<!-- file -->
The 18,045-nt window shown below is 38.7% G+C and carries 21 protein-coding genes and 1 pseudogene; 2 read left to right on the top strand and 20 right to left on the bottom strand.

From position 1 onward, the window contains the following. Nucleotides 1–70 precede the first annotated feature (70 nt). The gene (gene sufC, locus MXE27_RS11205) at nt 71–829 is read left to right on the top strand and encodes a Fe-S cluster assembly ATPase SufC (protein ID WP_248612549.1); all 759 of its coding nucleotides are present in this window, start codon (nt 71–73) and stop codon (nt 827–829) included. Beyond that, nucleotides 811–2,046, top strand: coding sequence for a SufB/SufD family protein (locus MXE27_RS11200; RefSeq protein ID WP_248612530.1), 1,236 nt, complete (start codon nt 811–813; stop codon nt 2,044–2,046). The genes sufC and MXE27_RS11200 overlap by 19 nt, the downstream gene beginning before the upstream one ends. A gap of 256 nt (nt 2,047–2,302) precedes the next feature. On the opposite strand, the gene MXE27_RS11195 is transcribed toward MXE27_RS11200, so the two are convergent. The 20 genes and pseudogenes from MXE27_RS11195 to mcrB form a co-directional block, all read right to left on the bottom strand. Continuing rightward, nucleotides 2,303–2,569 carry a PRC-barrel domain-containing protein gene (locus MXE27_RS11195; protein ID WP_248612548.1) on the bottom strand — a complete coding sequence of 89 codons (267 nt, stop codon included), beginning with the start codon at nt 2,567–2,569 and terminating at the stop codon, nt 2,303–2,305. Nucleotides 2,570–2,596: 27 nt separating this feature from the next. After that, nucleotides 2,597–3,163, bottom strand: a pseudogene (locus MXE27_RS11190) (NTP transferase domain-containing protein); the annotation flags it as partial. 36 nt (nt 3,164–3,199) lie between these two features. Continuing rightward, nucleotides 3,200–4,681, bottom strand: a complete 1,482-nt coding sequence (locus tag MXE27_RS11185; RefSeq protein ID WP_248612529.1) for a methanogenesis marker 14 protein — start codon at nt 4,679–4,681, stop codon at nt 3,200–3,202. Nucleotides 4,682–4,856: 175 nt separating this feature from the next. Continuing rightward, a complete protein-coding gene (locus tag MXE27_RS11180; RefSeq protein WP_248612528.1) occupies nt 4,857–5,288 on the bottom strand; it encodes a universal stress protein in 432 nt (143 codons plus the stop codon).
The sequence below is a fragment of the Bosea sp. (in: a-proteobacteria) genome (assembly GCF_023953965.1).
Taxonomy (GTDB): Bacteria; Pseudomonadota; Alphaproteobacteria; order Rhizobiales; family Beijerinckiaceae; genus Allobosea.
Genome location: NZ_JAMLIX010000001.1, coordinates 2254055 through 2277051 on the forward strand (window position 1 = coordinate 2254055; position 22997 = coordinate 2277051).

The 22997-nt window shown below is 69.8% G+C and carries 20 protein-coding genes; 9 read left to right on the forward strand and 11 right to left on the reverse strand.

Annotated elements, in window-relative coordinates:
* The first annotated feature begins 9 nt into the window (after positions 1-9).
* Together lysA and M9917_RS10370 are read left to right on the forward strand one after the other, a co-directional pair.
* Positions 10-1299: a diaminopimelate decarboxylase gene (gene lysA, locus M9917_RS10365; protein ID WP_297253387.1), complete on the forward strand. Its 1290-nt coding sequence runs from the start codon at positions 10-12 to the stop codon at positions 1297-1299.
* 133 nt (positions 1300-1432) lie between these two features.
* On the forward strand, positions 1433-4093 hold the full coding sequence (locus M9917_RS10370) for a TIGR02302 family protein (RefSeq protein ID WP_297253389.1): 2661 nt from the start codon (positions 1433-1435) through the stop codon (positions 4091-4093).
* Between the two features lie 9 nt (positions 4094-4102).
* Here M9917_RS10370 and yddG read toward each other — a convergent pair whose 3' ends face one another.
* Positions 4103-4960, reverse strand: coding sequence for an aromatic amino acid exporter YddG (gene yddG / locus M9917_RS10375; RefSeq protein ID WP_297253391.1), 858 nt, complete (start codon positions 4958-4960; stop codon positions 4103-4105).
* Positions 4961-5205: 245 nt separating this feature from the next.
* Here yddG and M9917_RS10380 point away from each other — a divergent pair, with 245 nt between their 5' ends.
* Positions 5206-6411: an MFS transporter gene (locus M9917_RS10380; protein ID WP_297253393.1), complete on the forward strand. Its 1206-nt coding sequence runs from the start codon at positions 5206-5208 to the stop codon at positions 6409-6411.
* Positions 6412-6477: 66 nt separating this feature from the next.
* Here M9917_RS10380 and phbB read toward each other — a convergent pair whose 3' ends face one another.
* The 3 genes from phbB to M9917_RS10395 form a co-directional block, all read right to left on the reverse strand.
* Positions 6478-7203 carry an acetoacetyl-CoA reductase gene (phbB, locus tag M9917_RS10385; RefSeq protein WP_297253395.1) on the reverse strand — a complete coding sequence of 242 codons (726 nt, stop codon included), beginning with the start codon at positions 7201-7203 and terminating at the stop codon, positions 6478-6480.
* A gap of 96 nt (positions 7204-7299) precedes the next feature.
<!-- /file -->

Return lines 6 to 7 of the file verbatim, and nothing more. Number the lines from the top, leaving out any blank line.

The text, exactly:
The 22997-nt window shown below is 69.8% G+C and carries 20 protein-coding genes; 9 read left to right on the forward strand and 11 right to left on the reverse strand.

Annotated elements, in window-relative coordinates: